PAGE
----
The smallest slate of Sunday games this season produced something the NFL was sorely lacking during the 2016 campaign: smiles.
There were LOL moments such as Pittsburghâs Chris Boswell whiffing on a fancy onside kick attempt in horrific fashion, Oakland punter Marquette King imitating the dance moves of Denver all-star linebacker Von Miller and Lambeau Field being invaded by a squirrel that delayed action in the Indianapolis-Green Bay game.
Kansas City tight end Travis Kelce turned the tables on the referees in absurd fashion â and was subsequently ejected â by throwing his towel at an official after being flagged.
The only thing missing was Austin Powers and a shoe.
The viral crowd was amused when the Giants and Cowboys both did the âMannequin Challengeâ after winning their respective games.
And the best news of all â exciting football with eight of 11 games decided by eight points or fewer. No contest ended more spectacularly than when Detroit wide receiver Golden Tate flipped himself into the end zone for the game-winning touchdown against Minnesota in overtime.
Put all this together and Seattle cornerback Richard Sherman should be thrilled.
It was Sherman who blamed the NFLâs declining television ratings on a heavy-handed league that had cracked down on end-zone celebrations and other forms of originality and individualism among its players. Those comments came after Shermanâs teammate, Earl Thomas, was fined for jokingly hugging an official during a Week 8 game at New Orleans.
âThe league isnât fun anymore,â Sherman told Seahawks media last week. âEvery other league, you see the players have a good time.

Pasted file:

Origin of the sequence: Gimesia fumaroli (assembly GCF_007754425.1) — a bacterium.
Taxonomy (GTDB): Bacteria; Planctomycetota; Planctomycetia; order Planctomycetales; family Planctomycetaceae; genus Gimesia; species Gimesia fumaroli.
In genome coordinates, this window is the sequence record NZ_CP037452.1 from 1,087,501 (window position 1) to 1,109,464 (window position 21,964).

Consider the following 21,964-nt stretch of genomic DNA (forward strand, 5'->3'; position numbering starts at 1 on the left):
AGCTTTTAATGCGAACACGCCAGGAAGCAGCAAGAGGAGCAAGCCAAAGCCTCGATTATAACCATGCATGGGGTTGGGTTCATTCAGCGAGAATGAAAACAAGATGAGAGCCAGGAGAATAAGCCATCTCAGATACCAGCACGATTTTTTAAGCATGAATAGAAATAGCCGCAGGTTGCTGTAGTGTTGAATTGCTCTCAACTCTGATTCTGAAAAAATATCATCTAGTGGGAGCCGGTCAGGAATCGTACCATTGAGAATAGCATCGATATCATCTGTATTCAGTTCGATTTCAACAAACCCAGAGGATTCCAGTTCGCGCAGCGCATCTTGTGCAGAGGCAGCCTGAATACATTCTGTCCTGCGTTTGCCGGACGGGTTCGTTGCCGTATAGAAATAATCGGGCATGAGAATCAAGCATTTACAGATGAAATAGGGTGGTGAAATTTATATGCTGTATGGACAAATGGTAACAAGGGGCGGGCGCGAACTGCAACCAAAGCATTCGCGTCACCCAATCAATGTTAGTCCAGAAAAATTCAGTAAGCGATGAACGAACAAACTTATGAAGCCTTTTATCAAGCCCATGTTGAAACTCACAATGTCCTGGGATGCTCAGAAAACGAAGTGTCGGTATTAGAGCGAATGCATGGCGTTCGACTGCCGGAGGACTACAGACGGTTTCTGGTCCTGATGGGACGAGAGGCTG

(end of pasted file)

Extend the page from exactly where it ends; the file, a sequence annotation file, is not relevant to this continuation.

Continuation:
âItâs a game. This isnât politics. This isnât justice. This is entertainment. And they’re no longer allowing the players to entertain.â
Actually, it was politics that contributed to the NFLâs âNo Fun Leagueâ vibe. San Francisco quarterback Colin Kaepernickâs preseason decision to first sit and then kneel during the national anthem to protest social and racial injustice prompted other players to begin taking their own kind of stance toward those issues as well.
While a noble cause, the infusion of the real world into what was a non-political arena proved a turnoff to some fans. They began tuning out over perceived disrespect of the American flag by protesting players.
The same type of darkness that has enveloped the presidential race also manifested itself on the field through the officiating crews. Flags were being thrown and fines levied for such innocuous gestures as Washington cornerback Josh Normanâs bow-and-arrow after an interception. The high number of penalties being called and clunkiness of the NFLâs instant-replay system had slowed game action to a crawl.
Plus, there were more instances of the same problems that have caused a growing backlash against the sport.
The questionable handling of head injuries â most notably in instances involving two top quarterbacks in Carolinaâs Cam Newton and Kansas Cityâs Alex Smith â were a reminder of how much further the league must go in addressing the concussion problems that are having a trickle-down effect on youth football participation and interest.
There was another occurrence of repulsive off-field behavior â the sordid history of domestic violence by kicker Josh Brown â and repeat of the tone-deaf stance of both the NFL andÂ Giants toward initially investigating and disciplining Brown a la the Ray Rice scandal that clearly neither party learned from.
Injuries and suspension also have kept some of the NFLâs best players, such asÂ New England quarterback Tom Brady, Minnesota running back Adrian Peterson and Houston defensive end J.J. Watt, on the sideline for parts of the season, which has watered down the product even more.
League executives have contended television ratings will rise once the Donald Trump-Hillary Clinton battle for the White House has ended and viewers enthralled by election coverage come streaming back. Weâll find out soon enough whether that proves true or is simply political-style spin.
Either way, at least what transpired in Week 9 was a step in the right direction toward the NFL recapturing the magic it lost somewhere along the way in 2016.
Alex Marvez can be heard on SiriusXM NFL Radio from 7 to 11 p.m. ET Tuesday and Wednesday.
Updated at 10:57 a.m. ET